Read more of Phil Green at

Thursday, January 27, 2011

Thirsty Thursday: New Yogurt Cocktail

This tart drink with a good balance of sweetness is easy to make. With only two ingredients, you can save on the mixers and spend a little more on a premium vodka. The texture is creamy but can be adjusted by adding more or less yogurt.

1.5 ounces vodka
2 ounces yogurt (I've used cherry, but pick your favorite)

Step 1: Measure 2 ounces of yogurt
Step 2: Fill a shaker half-way with ice
Step 3: Pour 1.5 ounces of vodka and the yogurt into the shaker. Shake hard!
Step 4: Strain into a martini glass (strong rattling may be needed)
Step 5: Garnish with cake confetti (optional)

Tuesday, January 25, 2011

Tell It Tuesdays: Pearl Dragon | Pacific Palisades

Restaurant: Pearl Dragon
Location: 15229 W. Sunset Blvd.
                    Pacific Palisades, CA 90272
                    (310) 459-9790

Drink Damage:  Cosmopolitan $10
Interior Swag: A giant Budda surrounded by bamboo shoots greets customers at the door. The lighting is low and the seating area is snug, making the environment intimate and warm. Unfortunately the bar only seats five people, and there isn't much standing room for bar overflow.
Service: Even though we sat at the sushi bar, a waitress took our order. The sushi chef delivered our food and was equally attentive and friendly.
Food & Drink: The cosmo I ordered was not a cosmo. Definitely had grapefruit juice in it. It was sent back to the bar after two sips and I switched to chardonnay. For dinner we ordered a variety of sushi rolls and a salmon plate. It was all delicious! A highlight of the meal was when a cricket jumped onto my plate. I was able to capture him and bring him outside. If it had been a cockroach I may have reacted differently. This bug didn't seem to bother us.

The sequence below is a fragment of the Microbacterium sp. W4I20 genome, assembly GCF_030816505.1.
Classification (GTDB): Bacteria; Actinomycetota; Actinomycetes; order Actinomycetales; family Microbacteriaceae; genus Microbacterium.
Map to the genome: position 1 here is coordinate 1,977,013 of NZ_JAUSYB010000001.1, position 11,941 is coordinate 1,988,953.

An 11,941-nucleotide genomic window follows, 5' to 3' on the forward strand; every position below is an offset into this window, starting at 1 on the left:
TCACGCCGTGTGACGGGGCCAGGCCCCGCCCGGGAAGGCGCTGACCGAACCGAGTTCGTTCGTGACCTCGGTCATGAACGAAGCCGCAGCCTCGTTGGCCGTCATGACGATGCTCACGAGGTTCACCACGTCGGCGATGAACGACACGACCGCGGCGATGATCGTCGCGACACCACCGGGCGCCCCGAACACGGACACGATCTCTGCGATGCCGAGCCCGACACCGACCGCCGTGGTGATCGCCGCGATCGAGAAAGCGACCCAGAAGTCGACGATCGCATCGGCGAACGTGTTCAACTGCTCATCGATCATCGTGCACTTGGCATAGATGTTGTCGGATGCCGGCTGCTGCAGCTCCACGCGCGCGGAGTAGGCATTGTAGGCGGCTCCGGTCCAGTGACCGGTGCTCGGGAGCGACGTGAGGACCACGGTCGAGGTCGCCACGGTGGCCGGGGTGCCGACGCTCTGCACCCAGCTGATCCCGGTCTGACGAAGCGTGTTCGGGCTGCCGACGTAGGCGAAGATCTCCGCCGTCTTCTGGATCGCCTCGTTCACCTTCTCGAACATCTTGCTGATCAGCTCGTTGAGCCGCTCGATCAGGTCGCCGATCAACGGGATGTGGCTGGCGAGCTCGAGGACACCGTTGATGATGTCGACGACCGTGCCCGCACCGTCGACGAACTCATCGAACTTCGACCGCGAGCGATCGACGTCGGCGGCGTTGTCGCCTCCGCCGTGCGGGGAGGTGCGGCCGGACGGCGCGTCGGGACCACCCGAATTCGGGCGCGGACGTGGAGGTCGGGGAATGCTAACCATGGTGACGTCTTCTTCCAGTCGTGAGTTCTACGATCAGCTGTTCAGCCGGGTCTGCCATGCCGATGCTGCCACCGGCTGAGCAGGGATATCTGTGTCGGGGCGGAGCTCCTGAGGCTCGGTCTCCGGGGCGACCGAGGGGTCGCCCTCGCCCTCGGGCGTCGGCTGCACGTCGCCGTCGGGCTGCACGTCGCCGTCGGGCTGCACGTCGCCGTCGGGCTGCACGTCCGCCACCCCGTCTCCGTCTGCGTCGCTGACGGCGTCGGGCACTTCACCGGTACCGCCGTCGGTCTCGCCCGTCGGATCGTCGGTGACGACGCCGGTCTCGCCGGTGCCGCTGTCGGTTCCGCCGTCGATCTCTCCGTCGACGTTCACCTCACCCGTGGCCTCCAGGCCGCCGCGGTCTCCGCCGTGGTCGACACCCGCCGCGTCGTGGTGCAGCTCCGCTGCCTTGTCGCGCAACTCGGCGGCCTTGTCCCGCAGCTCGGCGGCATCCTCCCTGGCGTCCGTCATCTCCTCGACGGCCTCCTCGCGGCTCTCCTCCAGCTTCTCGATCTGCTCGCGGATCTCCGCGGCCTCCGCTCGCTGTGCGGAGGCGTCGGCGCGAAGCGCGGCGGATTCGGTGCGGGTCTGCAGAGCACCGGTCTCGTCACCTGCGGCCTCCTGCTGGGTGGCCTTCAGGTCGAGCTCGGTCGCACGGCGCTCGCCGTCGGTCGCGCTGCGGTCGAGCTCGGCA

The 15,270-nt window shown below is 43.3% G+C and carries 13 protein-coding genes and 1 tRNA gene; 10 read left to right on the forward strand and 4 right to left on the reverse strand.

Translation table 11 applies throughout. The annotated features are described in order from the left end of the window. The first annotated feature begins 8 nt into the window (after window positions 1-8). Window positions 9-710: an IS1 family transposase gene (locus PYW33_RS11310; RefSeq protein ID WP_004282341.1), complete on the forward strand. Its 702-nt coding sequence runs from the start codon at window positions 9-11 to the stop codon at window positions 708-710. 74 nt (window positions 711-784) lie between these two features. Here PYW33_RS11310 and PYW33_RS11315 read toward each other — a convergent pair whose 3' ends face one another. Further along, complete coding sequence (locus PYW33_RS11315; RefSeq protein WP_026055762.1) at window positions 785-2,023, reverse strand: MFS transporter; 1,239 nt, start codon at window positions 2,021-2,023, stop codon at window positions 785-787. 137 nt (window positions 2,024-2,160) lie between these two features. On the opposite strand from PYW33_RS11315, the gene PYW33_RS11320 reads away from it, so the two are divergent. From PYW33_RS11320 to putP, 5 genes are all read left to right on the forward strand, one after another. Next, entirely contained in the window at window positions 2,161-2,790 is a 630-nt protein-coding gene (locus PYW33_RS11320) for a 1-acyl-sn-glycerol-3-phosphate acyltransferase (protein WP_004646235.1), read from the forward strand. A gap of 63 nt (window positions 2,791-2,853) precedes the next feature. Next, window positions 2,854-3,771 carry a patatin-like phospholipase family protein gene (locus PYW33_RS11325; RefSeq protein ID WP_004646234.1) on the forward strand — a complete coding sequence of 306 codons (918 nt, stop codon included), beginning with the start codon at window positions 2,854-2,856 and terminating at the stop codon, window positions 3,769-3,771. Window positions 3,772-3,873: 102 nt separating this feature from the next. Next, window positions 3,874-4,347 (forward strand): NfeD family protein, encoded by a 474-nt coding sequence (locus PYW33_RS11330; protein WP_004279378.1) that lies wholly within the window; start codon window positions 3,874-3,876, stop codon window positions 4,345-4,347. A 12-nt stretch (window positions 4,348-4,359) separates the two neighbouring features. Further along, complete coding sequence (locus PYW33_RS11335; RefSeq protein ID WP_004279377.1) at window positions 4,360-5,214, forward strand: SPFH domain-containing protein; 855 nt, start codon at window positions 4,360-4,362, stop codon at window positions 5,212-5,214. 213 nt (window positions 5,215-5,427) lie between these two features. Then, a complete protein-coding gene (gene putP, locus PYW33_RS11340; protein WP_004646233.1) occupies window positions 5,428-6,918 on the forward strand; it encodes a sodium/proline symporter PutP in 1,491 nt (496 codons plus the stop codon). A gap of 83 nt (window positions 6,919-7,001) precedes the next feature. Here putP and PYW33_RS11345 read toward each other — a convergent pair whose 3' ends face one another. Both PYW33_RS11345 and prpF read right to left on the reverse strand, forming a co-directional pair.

Go-Back-Again-Ness: I like this spot despite the drink snafu and large insect. We will go again.

Monday, January 24, 2011

Monday Manners: Rule #6

Rule #6: Give Change in Singles
If the bill is $14.95, and the customer hands you a twenty, do not bring back a nickel and a $5 bill. When you do this you convey one of the following:
A) your service is worth a mere 5 cents
B) you expect a 33% tip
C) the customer's time is not valuable and it's his or her responsibility to ask for additional change

Bring back a nickel and five singles, and trust that you'll get the gratuity that you deserve.

Friday, January 21, 2011

Non-Fiction Friday: Frightening Customer

Luckily I haven't come in contact with too many shady characters while working behind the bar. But there was this one guy. He was big and bulky and sat at the bar with a manuscript and ball point pen. He usually outstayed his welcome. Fortunately he sat at an unpopular corner bar stool, so although it was busy, he didn't hog any prime real estate.

From the beginning he sat down I knew there was definitely something odd about the guy. I just couldn't put my finger on it.

Those of you who have bartended know that it's hard to remember someone's name unless the person comes in regularly or does something bizarre. This customer, whom I shall refer to as 'Dave,' was extremely high-maintenance. He requested our most expensive chardonnay and needed it to be immersed in ice. The wine cooler or a regular ice bucket wasn't good enough so my wonderful barbacks brought me a huge kitchen bucket filled with ice for Dave's bottle of white. If I knew what I was dealing with, I may not have been so nice.

My first mistake was remembering Dave's name. He'd made enough fuss about the wine to make an impression, and then editing a stack of papers at 9:30 p.m. on a Thursday wasn't exactly normal. I'll add that he was super grumpy but left a generous tip. Memorable.

Then he came in the next night. And the night after that. And the next night too. Each time his needs got more and more demanding. Requesting a steak without a lot of fat and then sending it back half-eaten since it wasn't up to par. Asking for five different sauces to dip his fries in. And there was that specially chilled bottle of wine. But the worst part was when he decided to sit in the center of the bar, and start to ask waaaaaay too many questions.

"Where are you from? Where do you live? What does your husband do? Why are you a bartender? What else are you going to do with your life? This isn't a very respectable job. If you were smart you'd start thinking about a way out."

I've handled my share of drunken fools. But there was something sinister about this guy. His comments became more mean spirited and he started staring at me the entire time with an evil eye. It was making me really uncomfortable. If he hadn't been dressed in a suit and tie each time he may have been easier to throw out. But I'll admit that I was intimidated and scared.

I tried many different strategies to get him out: giving him the bill early, providing terrible service,  making him wait forever for a barstool by refilling the drinks of my other customers and being a bitch. None of it worked.